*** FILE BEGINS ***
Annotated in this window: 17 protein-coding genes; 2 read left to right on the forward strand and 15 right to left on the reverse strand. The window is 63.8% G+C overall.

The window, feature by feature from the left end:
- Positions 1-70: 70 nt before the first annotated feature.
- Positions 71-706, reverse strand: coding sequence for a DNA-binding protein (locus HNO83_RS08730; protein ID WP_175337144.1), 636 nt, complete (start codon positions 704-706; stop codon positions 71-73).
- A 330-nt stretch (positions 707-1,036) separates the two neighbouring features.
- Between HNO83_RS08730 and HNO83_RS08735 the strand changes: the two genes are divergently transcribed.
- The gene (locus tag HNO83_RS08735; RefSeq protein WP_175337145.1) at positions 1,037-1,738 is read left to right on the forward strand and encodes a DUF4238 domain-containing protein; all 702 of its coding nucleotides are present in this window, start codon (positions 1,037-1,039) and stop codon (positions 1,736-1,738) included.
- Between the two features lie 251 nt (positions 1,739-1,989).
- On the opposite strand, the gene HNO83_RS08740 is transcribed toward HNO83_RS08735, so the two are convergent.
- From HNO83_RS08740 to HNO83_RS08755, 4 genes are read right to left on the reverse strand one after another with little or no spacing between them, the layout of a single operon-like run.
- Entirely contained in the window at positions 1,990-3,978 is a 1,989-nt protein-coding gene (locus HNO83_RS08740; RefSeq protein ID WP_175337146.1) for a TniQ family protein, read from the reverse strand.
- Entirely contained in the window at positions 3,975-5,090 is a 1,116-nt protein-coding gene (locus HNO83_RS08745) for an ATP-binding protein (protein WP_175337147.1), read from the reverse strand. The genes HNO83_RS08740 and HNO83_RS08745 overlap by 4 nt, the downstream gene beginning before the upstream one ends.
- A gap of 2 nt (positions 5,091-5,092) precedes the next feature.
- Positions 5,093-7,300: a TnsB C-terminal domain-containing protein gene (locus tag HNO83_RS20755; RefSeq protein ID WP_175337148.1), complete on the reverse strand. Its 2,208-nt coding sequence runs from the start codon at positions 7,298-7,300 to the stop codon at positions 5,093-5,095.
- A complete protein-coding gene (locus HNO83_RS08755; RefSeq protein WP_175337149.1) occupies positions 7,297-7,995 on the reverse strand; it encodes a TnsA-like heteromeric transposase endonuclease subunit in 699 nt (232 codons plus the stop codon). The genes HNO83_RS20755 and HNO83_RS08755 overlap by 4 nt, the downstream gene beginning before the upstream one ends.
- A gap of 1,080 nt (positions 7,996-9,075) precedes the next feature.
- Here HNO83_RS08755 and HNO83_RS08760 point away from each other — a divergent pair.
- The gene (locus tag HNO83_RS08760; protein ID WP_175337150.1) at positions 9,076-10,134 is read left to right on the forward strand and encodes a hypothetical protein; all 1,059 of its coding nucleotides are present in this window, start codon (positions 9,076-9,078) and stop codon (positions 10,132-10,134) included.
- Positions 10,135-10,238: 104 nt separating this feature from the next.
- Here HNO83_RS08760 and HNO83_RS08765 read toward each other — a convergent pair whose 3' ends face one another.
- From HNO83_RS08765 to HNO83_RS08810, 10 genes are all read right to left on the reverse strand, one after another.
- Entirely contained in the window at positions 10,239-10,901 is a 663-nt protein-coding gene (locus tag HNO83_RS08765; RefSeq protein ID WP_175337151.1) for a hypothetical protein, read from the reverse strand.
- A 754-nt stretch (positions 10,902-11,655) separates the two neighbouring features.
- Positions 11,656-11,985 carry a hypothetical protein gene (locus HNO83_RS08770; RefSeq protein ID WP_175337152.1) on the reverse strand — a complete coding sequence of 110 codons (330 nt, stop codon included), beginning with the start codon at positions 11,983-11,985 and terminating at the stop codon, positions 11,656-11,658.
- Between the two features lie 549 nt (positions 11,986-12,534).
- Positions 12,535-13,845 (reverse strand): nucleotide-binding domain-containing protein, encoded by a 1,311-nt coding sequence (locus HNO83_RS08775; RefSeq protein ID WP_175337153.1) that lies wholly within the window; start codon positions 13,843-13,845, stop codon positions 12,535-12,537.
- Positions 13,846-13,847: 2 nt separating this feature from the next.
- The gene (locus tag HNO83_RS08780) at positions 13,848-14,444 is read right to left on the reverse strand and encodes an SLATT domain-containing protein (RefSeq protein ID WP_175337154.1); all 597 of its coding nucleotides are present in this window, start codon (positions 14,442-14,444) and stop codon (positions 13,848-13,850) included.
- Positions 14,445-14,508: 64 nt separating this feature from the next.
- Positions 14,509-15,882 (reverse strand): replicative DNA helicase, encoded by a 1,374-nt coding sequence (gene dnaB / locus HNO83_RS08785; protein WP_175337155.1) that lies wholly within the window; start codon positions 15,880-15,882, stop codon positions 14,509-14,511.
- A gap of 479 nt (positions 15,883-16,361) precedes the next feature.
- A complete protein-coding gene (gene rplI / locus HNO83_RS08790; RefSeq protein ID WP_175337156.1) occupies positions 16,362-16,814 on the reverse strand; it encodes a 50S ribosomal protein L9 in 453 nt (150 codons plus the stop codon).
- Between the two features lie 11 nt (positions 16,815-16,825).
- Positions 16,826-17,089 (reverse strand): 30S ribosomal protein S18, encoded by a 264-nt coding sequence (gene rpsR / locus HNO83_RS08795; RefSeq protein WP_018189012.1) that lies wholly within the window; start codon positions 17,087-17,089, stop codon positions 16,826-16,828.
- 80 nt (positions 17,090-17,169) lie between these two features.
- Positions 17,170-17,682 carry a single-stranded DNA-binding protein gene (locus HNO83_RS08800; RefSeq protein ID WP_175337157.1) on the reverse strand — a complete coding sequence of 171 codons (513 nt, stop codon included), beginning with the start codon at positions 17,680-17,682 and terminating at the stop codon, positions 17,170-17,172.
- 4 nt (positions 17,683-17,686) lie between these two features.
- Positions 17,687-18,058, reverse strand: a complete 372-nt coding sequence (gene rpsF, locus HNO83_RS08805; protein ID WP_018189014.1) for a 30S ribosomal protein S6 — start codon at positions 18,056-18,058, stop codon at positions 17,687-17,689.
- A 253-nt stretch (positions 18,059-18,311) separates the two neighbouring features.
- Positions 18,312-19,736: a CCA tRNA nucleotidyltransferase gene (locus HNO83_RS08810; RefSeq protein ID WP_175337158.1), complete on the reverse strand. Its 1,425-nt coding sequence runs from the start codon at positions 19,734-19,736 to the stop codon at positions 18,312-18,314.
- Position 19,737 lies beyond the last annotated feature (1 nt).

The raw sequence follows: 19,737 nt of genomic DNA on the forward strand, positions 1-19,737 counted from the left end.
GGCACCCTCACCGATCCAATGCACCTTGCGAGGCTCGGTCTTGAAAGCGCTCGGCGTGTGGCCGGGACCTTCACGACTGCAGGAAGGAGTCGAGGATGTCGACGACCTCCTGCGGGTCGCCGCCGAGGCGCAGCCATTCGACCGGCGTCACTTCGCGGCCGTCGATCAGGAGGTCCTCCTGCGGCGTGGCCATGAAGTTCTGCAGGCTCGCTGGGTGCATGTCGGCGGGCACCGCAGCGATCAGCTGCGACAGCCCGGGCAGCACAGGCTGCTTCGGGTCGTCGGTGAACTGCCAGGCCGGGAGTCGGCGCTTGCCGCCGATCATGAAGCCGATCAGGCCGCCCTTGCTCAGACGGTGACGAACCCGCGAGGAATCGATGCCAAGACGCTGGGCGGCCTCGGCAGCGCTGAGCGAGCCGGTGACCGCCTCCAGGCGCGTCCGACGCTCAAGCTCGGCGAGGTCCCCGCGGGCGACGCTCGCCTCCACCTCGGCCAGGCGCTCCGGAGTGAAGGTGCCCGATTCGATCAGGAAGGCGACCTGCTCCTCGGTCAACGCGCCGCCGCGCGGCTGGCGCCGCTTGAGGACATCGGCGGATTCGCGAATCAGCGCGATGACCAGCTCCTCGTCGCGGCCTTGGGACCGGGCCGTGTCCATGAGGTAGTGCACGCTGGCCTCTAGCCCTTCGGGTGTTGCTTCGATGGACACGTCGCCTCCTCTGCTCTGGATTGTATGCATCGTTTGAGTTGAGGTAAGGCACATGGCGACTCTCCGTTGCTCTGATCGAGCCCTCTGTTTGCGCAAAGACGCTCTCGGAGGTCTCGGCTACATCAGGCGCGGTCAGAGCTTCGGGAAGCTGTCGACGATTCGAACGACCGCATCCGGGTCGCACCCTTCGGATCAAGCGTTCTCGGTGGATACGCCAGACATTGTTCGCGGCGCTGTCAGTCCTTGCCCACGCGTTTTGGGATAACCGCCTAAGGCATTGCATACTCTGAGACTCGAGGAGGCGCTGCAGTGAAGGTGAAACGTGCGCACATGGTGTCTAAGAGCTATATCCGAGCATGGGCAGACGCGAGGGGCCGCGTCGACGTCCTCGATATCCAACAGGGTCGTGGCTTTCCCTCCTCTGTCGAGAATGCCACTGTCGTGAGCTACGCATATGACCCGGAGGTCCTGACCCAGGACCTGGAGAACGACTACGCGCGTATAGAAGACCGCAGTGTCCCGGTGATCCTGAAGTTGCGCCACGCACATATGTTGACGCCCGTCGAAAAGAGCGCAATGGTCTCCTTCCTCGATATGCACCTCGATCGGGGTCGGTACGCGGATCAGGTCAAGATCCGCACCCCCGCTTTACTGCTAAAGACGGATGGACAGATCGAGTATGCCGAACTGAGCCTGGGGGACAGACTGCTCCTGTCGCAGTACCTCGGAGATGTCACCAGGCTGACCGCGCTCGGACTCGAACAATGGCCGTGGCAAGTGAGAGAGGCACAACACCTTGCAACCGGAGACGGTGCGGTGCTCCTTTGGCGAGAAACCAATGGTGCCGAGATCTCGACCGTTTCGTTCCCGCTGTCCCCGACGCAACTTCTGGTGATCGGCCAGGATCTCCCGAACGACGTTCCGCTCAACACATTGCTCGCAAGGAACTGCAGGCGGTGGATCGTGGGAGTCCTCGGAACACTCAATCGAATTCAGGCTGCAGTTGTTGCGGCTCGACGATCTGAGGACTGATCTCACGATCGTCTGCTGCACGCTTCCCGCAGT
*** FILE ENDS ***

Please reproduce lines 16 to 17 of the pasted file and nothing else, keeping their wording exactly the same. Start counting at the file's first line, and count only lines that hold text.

- A gap of 1,080 nt (positions 7,996-9,075) precedes the next feature.
- Here HNO83_RS08755 and HNO83_RS08760 point away from each other — a divergent pair.